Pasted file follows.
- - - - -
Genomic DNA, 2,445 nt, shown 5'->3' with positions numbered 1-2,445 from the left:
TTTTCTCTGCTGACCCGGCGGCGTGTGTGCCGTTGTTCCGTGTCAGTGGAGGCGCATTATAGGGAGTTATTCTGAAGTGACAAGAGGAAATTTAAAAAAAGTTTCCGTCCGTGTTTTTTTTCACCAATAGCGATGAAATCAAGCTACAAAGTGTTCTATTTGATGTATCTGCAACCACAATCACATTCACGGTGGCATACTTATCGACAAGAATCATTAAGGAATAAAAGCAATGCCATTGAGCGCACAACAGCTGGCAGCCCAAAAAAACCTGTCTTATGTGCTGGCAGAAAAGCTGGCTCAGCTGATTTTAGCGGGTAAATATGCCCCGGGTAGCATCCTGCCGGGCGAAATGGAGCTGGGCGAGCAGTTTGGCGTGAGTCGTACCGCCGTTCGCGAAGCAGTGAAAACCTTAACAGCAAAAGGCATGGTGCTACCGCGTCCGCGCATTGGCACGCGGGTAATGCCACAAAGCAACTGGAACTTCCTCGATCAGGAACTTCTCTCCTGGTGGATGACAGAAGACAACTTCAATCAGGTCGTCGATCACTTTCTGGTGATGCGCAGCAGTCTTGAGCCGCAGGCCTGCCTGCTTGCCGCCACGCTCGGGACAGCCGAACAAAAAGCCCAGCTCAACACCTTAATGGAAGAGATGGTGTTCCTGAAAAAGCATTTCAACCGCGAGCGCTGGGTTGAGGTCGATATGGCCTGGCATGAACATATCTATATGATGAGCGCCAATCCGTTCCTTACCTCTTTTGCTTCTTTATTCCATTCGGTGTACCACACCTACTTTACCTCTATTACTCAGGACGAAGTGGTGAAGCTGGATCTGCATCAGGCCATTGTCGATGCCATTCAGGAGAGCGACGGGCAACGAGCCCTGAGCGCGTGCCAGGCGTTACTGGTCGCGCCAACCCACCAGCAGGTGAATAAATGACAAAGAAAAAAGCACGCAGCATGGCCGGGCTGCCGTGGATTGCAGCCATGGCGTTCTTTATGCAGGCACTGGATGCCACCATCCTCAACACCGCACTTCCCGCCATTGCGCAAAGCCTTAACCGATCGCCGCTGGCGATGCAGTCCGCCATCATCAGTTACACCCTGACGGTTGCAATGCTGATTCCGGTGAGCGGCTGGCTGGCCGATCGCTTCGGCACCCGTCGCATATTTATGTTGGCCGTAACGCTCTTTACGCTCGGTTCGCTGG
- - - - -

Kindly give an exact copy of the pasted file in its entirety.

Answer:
Genomic DNA, 2,445 nt, shown 5'->3' with positions numbered 1-2,445 from the left:
TTTTCTCTGCTGACCCGGCGGCGTGTGTGCCGTTGTTCCGTGTCAGTGGAGGCGCATTATAGGGAGTTATTCTGAAGTGACAAGAGGAAATTTAAAAAAAGTTTCCGTCCGTGTTTTTTTTCACCAATAGCGATGAAATCAAGCTACAAAGTGTTCTATTTGATGTATCTGCAACCACAATCACATTCACGGTGGCATACTTATCGACAAGAATCATTAAGGAATAAAAGCAATGCCATTGAGCGCACAACAGCTGGCAGCCCAAAAAAACCTGTCTTATGTGCTGGCAGAAAAGCTGGCTCAGCTGATTTTAGCGGGTAAATATGCCCCGGGTAGCATCCTGCCGGGCGAAATGGAGCTGGGCGAGCAGTTTGGCGTGAGTCGTACCGCCGTTCGCGAAGCAGTGAAAACCTTAACAGCAAAAGGCATGGTGCTACCGCGTCCGCGCATTGGCACGCGGGTAATGCCACAAAGCAACTGGAACTTCCTCGATCAGGAACTTCTCTCCTGGTGGATGACAGAAGACAACTTCAATCAGGTCGTCGATCACTTTCTGGTGATGCGCAGCAGTCTTGAGCCGCAGGCCTGCCTGCTTGCCGCCACGCTCGGGACAGCCGAACAAAAAGCCCAGCTCAACACCTTAATGGAAGAGATGGTGTTCCTGAAAAAGCATTTCAACCGCGAGCGCTGGGTTGAGGTCGATATGGCCTGGCATGAACATATCTATATGATGAGCGCCAATCCGTTCCTTACCTCTTTTGCTTCTTTATTCCATTCGGTGTACCACACCTACTTTACCTCTATTACTCAGGACGAAGTGGTGAAGCTGGATCTGCATCAGGCCATTGTCGATGCCATTCAGGAGAGCGACGGGCAACGAGCCCTGAGCGCGTGCCAGGCGTTACTGGTCGCGCCAACCCACCAGCAGGTGAATAAATGACAAAGAAAAAAGCACGCAGCATGGCCGGGCTGCCGTGGATTGCAGCCATGGCGTTCTTTATGCAGGCACTGGATGCCACCATCCTCAACACCGCACTTCCCGCCATTGCGCAAAGCCTTAACCGATCGCCGCTGGCGATGCAGTCCGCCATCATCAGTTACACCCTGACGGTTGCAATGCTGATTCCGGTGAGCGGCTGGCTGGCCGATCGCTTCGGCACCCGTCGCATATTTATGTTGGCCGTAACGCTCTTTACGCTCGGTTCGCTGG